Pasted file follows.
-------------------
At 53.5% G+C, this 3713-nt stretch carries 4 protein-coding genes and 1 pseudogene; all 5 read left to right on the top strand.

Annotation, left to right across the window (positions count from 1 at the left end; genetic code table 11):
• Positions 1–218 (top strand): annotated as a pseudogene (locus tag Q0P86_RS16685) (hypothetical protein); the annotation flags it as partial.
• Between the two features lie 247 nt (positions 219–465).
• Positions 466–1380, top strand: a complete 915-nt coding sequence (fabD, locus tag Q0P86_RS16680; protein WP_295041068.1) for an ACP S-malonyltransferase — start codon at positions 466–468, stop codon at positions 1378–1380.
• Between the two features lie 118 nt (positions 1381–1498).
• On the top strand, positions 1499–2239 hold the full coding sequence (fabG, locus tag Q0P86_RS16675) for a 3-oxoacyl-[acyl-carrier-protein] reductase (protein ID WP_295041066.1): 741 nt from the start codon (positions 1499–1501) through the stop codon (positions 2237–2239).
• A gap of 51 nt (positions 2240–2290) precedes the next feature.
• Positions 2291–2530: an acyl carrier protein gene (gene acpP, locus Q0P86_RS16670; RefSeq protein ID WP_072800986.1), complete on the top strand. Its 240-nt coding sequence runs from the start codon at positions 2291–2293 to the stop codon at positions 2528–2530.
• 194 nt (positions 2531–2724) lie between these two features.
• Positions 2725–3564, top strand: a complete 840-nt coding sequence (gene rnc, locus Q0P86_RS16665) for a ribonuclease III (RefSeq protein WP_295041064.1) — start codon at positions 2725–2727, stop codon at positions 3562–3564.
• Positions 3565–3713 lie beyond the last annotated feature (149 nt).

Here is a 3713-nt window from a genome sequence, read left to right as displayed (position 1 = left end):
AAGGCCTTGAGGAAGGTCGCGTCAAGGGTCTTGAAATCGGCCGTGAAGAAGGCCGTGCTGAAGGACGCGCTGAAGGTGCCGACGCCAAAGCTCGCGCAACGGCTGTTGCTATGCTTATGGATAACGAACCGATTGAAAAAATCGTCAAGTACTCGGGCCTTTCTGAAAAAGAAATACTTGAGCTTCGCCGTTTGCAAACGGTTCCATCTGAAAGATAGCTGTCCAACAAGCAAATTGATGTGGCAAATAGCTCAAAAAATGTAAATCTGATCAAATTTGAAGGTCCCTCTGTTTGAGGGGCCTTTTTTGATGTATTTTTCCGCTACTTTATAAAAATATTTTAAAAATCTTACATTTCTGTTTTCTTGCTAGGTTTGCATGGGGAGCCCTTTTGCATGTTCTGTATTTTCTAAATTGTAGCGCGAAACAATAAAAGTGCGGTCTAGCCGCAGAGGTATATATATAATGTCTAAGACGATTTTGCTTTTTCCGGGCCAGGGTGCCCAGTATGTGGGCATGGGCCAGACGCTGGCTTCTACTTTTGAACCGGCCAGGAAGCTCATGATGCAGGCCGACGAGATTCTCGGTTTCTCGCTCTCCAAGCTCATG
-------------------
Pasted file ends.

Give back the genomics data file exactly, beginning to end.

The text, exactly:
At 53.5% G+C, this 3713-nt stretch carries 4 protein-coding genes and 1 pseudogene; all 5 read left to right on the top strand.

Annotation, left to right across the window (positions count from 1 at the left end; genetic code table 11):
• Positions 1–218 (top strand): annotated as a pseudogene (locus tag Q0P86_RS16685) (hypothetical protein); the annotation flags it as partial.
• Between the two features lie 247 nt (positions 219–465).
• Positions 466–1380, top strand: a complete 915-nt coding sequence (fabD, locus tag Q0P86_RS16680; protein WP_295041068.1) for an ACP S-malonyltransferase — start codon at positions 466–468, stop codon at positions 1378–1380.
• Between the two features lie 118 nt (positions 1381–1498).
• On the top strand, positions 1499–2239 hold the full coding sequence (fabG, locus tag Q0P86_RS16675) for a 3-oxoacyl-[acyl-carrier-protein] reductase (protein ID WP_295041066.1): 741 nt from the start codon (positions 1499–1501) through the stop codon (positions 2237–2239).
• A gap of 51 nt (positions 2240–2290) precedes the next feature.
• Positions 2291–2530: an acyl carrier protein gene (gene acpP, locus Q0P86_RS16670; RefSeq protein ID WP_072800986.1), complete on the top strand. Its 240-nt coding sequence runs from the start codon at positions 2291–2293 to the stop codon at positions 2528–2530.
• 194 nt (positions 2531–2724) lie between these two features.
• Positions 2725–3564, top strand: a complete 840-nt coding sequence (gene rnc, locus Q0P86_RS16665) for a ribonuclease III (RefSeq protein WP_295041064.1) — start codon at positions 2725–2727, stop codon at positions 3562–3564.
• Positions 3565–3713 lie beyond the last annotated feature (149 nt).

Here is a 3713-nt window from a genome sequence, read left to right as displayed (position 1 = left end):
AAGGCCTTGAGGAAGGTCGCGTCAAGGGTCTTGAAATCGGCCGTGAAGAAGGCCGTGCTGAAGGACGCGCTGAAGGTGCCGACGCCAAAGCTCGCGCAACGGCTGTTGCTATGCTTATGGATAACGAACCGATTGAAAAAATCGTCAAGTACTCGGGCCTTTCTGAAAAAGAAATACTTGAGCTTCGCCGTTTGCAAACGGTTCCATCTGAAAGATAGCTGTCCAACAAGCAAATTGATGTGGCAAATAGCTCAAAAAATGTAAATCTGATCAAATTTGAAGGTCCCTCTGTTTGAGGGGCCTTTTTTGATGTATTTTTCCGCTACTTTATAAAAATATTTTAAAAATCTTACATTTCTGTTTTCTTGCTAGGTTTGCATGGGGAGCCCTTTTGCATGTTCTGTATTTTCTAAATTGTAGCGCGAAACAATAAAAGTGCGGTCTAGCCGCAGAGGTATATATATAATGTCTAAGACGATTTTGCTTTTTCCGGGCCAGGGTGCCCAGTATGTGGGCATGGGCCAGACGCTGGCTTCTACTTTTGAACCGGCCAGGAAGCTCATGATGCAGGCCGACGAGATTCTCGGTTTCTCGCTCTCCAAGCTCATG